While we may ‘pooh pooh’ what we consider banal and inane digital communications, they provide some of the most connecting and cohesive interactions we can have as human beings. The silly emoticon or joke (that we don’t get); the merged phrase: ‘wassup?’; the outrageous ‘selfie’ taken by your son or daughter showing a new haircut or colour, a nose piercing (ugh), or outfit they are trying on. The affordances of information and communication technologies (ICTs) enables these interactions with such ease, we barely notice them – except when we want the direct attention of our children!
Confronted with kids whose faces are constantly lit up by the small screens in their hands, as parents we tend to describe our kids’ behaviours as ‘banal,’ ‘inane,’ and somehow unimportant in the scheme of things. The paradox is that it is important! The everyday mundane aspect of these techno-social interactions ensures our teens remain connected with their close friends and family members. Of course, too much of a good thing can become a bad thing…
Informal communications is the key here – phatic,* idle, nonsensical communication is the stuff that keeps families connected. It’s not spoken about because it appears to be invisible. Parents are quick to point out that their kids are having inane interactions with their friends, but not so quick to notice their own ‘inane moments’ that keep communication lines open, flexible and fun. Prior to digital devices we did it differently – via the landline, or secret words or phrases for things. It is generally not documented because it is considered a silly, in the moment, almost embarrassing interaction between family members – it is taken for granted and unnoticed.
So, how do we know it’s good? Is it the number of times a day that these interactions occur? Given we are not in our children’s company at all times, is it reasonable to expect communication morning, noon and night? Herein lies the kicker to the paradox – if we expect it, then that ruins (or nullifies) the joy of the impulsivity that the interaction tends to carry with it. It has been identified that we have a number of differing types of phatic interactions* – from acknowledging someone’s presence, simple informing, to a more complex social connection. I know that as a parent of a teenager, I thoroughly enjoy receiving an impulsive, spontaneous message from my daughter that alerts me to the fact that I am in her consciousness – and I am certain that our kids feel the same, as long as we don’t cross the line to stalking or badgering! Depending on where our teenage kids are developmentally, they will be more sensitive to certain types of communication and their delivery. I’m not sure exactly how and when these lines are traipsed over, but it can be a function of being too busy to pay attention. So, the next time you get an impromptu text message with a magical motivational unicorn attached, embrace it for the joy your daughter had in finding that unicorn and sending it your way (I certainly did)!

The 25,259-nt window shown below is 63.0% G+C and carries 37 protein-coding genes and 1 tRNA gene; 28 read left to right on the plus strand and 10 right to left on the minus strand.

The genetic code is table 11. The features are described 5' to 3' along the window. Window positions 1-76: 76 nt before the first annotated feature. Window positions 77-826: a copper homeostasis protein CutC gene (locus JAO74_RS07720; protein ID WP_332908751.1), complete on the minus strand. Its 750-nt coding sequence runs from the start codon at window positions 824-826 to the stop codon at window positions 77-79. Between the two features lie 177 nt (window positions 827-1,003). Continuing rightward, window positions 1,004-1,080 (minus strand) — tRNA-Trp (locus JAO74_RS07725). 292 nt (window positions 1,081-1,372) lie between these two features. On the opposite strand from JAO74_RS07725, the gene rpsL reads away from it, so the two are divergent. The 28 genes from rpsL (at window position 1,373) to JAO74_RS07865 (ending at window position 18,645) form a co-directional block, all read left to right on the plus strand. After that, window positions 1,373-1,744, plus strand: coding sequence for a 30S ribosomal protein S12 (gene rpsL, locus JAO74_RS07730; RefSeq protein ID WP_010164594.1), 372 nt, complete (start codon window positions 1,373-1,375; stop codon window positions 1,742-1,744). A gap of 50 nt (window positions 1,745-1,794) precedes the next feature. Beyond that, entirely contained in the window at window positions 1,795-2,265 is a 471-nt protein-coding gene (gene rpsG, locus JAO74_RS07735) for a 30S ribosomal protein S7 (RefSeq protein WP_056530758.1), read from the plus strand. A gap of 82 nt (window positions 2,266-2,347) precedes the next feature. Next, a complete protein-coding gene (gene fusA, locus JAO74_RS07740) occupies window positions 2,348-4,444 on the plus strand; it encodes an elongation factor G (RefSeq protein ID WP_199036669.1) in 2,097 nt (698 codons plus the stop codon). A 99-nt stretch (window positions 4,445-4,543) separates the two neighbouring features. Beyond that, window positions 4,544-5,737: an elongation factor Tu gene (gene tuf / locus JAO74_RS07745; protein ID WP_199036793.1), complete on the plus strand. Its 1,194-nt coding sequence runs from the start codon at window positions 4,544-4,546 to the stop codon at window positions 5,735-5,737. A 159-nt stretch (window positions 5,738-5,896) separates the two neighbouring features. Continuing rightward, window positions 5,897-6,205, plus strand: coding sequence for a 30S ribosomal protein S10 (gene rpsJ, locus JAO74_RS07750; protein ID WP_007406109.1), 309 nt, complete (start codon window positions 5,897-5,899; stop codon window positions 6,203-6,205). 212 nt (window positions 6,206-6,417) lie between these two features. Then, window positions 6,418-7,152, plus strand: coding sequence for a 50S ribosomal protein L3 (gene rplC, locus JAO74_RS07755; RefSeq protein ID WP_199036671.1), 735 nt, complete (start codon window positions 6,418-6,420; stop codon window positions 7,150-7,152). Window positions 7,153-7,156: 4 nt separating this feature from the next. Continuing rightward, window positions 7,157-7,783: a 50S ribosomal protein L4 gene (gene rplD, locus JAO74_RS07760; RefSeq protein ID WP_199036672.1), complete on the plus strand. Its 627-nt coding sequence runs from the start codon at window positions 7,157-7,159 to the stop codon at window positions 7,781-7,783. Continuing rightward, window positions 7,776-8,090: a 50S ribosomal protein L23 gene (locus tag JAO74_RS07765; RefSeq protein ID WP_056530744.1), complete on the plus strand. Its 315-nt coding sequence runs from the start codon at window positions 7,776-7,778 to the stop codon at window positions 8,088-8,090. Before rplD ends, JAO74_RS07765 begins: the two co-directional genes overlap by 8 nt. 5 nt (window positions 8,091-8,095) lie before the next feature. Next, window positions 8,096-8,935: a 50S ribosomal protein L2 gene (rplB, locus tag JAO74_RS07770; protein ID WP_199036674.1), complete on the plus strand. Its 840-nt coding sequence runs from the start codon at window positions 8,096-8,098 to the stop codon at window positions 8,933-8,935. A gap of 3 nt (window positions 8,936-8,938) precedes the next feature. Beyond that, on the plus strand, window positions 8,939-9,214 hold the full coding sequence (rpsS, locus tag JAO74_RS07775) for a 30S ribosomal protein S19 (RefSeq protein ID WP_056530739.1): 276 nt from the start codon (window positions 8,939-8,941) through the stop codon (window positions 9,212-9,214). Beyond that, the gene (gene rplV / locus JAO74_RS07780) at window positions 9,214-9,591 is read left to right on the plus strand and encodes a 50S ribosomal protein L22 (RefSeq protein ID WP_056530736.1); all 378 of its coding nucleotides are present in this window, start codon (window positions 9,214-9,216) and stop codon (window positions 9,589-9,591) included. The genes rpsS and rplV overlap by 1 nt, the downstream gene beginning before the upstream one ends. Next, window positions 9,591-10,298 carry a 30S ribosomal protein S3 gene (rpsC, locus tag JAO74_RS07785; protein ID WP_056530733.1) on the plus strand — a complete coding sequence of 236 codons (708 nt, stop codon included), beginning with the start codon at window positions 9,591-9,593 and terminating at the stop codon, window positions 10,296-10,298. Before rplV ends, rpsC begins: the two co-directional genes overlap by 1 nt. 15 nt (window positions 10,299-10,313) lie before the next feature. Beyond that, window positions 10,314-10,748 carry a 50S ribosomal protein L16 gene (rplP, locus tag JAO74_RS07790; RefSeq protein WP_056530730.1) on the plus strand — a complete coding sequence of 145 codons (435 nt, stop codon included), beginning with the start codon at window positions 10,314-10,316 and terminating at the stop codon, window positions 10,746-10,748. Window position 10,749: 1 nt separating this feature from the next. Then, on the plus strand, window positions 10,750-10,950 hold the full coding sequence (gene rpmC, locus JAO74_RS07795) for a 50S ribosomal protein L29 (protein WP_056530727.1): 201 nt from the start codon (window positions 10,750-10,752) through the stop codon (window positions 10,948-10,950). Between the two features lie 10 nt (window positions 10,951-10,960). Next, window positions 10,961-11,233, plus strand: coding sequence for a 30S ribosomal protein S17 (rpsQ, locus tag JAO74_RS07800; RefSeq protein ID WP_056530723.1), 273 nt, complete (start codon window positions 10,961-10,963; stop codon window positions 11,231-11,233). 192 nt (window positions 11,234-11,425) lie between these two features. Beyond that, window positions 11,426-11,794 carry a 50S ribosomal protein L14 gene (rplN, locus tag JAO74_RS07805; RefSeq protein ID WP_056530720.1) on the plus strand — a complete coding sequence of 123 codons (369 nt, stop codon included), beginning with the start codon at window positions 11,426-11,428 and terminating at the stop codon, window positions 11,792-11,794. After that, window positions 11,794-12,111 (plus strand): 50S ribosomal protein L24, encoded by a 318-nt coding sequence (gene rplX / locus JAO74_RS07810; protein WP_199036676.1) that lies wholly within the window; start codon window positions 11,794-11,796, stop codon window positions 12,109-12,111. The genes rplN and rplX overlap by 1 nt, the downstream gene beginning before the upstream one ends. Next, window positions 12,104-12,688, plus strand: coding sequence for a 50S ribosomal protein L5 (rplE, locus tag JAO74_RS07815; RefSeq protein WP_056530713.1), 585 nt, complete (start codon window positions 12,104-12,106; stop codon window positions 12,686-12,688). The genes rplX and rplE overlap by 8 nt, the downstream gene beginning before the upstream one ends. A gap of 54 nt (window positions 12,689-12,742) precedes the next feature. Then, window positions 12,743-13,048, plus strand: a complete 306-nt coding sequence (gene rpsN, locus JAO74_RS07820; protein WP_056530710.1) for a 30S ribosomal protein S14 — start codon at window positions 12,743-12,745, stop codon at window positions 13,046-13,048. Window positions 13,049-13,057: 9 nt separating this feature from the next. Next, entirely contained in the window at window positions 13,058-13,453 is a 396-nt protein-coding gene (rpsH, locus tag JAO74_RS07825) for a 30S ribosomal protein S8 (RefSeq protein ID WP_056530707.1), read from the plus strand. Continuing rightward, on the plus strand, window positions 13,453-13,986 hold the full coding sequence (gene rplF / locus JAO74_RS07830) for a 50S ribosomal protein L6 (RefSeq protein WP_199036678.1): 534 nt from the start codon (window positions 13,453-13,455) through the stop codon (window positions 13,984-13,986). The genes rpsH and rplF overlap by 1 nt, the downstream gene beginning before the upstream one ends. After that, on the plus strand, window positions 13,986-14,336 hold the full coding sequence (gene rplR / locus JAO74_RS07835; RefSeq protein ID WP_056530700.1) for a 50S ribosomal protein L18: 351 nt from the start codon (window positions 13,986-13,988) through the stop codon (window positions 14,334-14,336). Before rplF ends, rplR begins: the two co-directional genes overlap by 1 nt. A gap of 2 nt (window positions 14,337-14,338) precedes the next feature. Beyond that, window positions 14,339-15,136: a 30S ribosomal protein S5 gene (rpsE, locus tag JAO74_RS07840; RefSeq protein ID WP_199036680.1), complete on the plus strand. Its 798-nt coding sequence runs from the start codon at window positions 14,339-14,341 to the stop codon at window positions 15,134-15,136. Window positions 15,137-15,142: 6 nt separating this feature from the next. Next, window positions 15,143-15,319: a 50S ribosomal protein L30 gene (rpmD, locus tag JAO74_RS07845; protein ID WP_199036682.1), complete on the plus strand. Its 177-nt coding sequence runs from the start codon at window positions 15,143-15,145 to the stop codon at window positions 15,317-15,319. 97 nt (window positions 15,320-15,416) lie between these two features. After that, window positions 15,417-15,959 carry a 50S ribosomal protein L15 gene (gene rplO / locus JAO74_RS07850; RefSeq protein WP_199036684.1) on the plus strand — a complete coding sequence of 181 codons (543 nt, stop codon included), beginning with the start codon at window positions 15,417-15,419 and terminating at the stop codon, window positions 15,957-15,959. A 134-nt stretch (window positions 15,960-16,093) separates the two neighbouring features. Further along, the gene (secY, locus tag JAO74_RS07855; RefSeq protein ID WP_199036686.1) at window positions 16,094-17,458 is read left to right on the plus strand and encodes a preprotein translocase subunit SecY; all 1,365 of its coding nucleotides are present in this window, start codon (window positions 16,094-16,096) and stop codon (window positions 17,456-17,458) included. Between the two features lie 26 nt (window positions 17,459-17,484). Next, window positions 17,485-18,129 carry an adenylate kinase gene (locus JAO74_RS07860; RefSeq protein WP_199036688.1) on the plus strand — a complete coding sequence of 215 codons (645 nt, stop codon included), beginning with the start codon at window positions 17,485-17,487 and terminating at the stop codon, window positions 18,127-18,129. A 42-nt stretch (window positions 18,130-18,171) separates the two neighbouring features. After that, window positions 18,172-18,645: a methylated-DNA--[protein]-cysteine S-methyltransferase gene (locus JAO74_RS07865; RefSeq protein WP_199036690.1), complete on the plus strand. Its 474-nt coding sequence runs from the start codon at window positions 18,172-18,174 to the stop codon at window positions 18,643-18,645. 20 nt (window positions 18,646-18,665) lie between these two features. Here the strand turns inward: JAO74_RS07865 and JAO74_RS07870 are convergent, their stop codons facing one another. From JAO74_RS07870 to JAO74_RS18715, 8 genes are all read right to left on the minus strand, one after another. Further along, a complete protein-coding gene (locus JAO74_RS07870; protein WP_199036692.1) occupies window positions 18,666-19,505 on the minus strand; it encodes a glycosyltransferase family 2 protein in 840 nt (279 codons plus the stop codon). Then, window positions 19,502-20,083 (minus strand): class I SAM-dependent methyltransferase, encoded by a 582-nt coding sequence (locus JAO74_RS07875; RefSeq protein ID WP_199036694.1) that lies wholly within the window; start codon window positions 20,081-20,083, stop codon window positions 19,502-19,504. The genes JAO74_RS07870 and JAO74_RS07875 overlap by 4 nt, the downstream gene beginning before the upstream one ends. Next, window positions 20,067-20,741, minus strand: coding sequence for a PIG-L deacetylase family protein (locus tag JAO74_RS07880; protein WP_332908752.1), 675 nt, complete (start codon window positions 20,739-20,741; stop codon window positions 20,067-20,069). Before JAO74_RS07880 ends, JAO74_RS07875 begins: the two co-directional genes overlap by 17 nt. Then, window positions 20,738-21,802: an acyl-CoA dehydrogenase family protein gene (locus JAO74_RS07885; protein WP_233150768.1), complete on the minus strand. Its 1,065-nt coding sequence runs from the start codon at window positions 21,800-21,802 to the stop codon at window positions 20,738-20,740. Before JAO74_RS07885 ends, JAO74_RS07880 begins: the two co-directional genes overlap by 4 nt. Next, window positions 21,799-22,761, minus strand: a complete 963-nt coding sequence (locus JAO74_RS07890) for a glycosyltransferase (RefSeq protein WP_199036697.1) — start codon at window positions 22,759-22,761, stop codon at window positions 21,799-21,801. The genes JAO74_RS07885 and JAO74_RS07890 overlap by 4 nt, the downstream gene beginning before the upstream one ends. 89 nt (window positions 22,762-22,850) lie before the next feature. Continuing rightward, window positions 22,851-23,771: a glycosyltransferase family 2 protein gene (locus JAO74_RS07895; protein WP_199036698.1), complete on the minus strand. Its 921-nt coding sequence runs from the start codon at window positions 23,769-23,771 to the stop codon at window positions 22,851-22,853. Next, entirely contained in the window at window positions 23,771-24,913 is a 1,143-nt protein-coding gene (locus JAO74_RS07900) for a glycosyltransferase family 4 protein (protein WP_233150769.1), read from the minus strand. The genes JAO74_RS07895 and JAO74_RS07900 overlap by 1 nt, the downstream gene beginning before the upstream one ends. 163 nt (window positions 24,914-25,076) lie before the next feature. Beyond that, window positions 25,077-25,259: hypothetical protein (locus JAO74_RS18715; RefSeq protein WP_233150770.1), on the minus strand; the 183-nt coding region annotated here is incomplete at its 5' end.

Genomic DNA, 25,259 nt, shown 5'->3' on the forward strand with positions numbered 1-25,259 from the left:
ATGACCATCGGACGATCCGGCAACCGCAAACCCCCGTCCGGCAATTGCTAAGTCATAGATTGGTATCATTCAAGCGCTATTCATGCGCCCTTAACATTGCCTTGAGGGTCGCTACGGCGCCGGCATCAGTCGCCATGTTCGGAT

*Phatic is defined as denoting or relating to language used for general purposes of social interaction, rather than to convey information or ask questions. Utterances such as ‘hello, how are you?’ and ‘nice morning, isn’t it?’ are phatic (Oxford English Dictionary).